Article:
Because you can't have depths without surfaces.
Linda Grant, thinking about clothes, books and other matters.

Sunday, 31 May 2009

What's not to like?

My Greek Cypriot hairdresser warned me yesterday that if I even thought of not voting for Stavros Flatley in the final of Britain's Got Talent, I could look forward to green highlights on my next visit. But why would anyone not vote for them? They reduce me to helpless giggles.

Thursday, 28 May 2009


It was raining heavily on Tuesday morning and I was going to the gym. And the umbrella stand in the hall was empty. And there was no umbrella in the boot of the car.
And I didn’t know where they had got to. And I couldn’t remember when they had last been used, or when I had last seen them, or who might have borrowed them. And I couldn’t remember, for that matter, when it had last rained.

On Tuesday it was the six month anniversary of the fateful night in Mumbai when Will and Kelly were threatened with their lives. And said their goodbyes to one another. And I was intermittently on the end of a phone in London and at one stage did not know if my lovely son was alive.

It has been a long time. It has, in a sense, been one long extended event. And Christmas and New Year have been and long gone. And snow has happened and spring has arrived and public holidays have occurred and friends have gone away and come back and Rosie is coming to the end of her second year at university. And Will is still in hospital undergoing rehabilitation.
He is a star . Kelly is a star.
It does sometimes happen in life. A disruption to the normal flow. Of events . Of habits . Of time. When something prises you into a parallel world that runs alongside the familiar one. When what used to be important preoccupations are now barely recognised irrelevancies. You look across to the old familiar life and wonder when the tracks will intersect. ( I’m talking for myself here)

Three weeks ago Will and Kelly decided to go public with their story. They had absolutely no desire to , but they acknowledged that they needed to as they get no compensation from the UK government. And now the real world has been engaged, but in a kind of ultra way. Interactions with journalists and politicians,. Seeing images and stories in print and on TV. And messages coming in from the ether. From complete strangers and from long lost friends. Offers of help. Expressions of support . And many heartfelt greetings.

And they have been very gratified by the support that has been forthcoming.
And now that they have engaged the outside world it is sort of time for me to. And I hope I will have the kind of energy that allows me to get back to doing some of the things I enjoy. Like writing occasionally for this blog. About less important things like the disappearance of tab collars and , now that the warmer weather is here, the ghastly re-appearance of cargo pants. Or buying an umbrella.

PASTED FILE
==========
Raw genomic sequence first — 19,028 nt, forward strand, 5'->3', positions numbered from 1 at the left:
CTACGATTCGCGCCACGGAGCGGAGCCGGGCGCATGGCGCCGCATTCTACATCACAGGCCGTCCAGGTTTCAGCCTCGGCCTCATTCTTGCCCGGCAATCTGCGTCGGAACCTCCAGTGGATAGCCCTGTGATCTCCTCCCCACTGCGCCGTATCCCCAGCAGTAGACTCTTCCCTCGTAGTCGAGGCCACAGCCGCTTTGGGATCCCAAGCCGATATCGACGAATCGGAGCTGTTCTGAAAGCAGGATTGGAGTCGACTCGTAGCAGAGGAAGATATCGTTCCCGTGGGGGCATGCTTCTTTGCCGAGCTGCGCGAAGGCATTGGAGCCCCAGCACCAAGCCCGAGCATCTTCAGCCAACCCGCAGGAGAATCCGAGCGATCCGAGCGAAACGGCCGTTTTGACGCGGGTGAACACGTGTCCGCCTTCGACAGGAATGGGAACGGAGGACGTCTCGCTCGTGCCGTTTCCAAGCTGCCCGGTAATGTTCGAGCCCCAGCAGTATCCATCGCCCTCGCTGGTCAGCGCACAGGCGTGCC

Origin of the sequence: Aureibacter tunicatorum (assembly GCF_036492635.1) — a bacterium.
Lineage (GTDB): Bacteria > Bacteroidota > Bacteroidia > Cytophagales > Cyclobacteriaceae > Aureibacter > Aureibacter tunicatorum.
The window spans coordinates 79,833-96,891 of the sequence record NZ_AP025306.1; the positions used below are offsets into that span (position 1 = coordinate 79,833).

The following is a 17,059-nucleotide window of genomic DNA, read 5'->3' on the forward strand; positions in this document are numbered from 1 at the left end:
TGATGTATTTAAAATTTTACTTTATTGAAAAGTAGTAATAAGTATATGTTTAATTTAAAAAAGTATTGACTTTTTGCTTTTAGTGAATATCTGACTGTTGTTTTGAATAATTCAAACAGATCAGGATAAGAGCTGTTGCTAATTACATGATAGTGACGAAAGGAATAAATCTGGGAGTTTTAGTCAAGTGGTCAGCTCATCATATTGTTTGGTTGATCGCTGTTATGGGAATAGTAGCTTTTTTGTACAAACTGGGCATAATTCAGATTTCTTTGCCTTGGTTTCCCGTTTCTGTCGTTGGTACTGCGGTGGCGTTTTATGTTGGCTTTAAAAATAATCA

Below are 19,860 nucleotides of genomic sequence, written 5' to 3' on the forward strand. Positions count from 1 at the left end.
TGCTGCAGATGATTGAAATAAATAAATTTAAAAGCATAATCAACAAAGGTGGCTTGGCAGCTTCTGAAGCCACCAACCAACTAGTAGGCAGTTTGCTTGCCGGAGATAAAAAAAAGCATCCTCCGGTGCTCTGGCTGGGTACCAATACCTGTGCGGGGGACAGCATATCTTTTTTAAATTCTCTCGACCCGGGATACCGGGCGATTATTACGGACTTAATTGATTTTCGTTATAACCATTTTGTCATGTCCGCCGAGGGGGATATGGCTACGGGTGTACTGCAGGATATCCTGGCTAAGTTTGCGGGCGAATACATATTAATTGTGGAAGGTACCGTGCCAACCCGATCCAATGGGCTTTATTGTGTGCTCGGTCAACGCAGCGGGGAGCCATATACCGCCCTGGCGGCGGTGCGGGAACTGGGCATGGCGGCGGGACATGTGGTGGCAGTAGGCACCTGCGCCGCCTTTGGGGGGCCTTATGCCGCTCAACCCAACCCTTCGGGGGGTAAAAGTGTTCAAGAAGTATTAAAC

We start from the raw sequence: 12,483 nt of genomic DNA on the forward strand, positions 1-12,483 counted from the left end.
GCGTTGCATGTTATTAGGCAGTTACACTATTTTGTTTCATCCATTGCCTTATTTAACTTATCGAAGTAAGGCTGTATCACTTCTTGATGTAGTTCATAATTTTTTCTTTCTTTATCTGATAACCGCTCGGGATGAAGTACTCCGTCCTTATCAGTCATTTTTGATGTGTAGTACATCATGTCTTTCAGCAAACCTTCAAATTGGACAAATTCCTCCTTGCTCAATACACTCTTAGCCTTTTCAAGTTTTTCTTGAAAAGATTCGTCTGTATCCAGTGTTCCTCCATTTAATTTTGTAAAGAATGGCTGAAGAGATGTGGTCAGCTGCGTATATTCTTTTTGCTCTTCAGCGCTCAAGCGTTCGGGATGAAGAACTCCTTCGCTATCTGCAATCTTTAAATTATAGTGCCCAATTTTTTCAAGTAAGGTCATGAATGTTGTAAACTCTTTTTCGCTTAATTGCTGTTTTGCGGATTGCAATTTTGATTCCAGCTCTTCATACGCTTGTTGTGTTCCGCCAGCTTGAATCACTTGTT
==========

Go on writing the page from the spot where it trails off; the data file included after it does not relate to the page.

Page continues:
Thank you one and all for all your kind thoughts.

Wednesday, 13 May 2009

Mumbai: The government concedes there's a problem

Yesterday, there was a half hour interview with Will, Kelly and Nigel on Radio Five Live, which you can listen to here, and which gives a graphic account of what happened in Mumbai that night. Later that morning Tess Jowell, the minister responsible, came on and under tough questioning from the news presenter, conceded that there was an anomaly in the law and that the government was looking into changing it. Will's website will be campaigning to hold her to hger promise.

Sunday, 10 May 2009

Mumbai: The aftermath

For several months this site benefited from the insightful analysis of 'Harry Fenton' in real life, my friend Nigel Pike. Last November Nigel's son Will was caught up in the terrorist atrocities in Mumbai. Attempting to escape with his girlfriend Kelly Doyle from their third-floor hotel room, Will fell, sustaining serious injuries. He is facing the rest of his life in a wheelchair.

At every stage in in this cruel calamity I have been shocked by the incompetence and indifference of the Foreign Office, parts of the National Health Service and the British government which has abandoned Will, offering him a one-off payment from a Red Cross fund of a meagre £15,000. Had he been injured in a terrorist attack on British soil he would have been compensated. Had he been in a car crash, he would have been compensated. Had his injury taken place at work, he would have been compensated. But because he was the victim of a terrorist attack abroad, the government says it will give him nothing. Not a penny.

Will was a target because he was British. The terrorists went from room to room looking for British and American guests to execute. Since he returned to London from Mumbai five months ago, the British government has preferred to pretend he does not exist.

In today's Observer the full story of what happened after Mumbai is told. You can read my account here, and a report by the chief political correspondent here, and a leader here.

This morning Will and Kelly launched a website, a public appeal for a change in government policy and for funds to help them though the years ahead. You can read that here. Please do.

You can also listen to a radio interview with Will which went out this morning on BBC Radio Four's Today Programme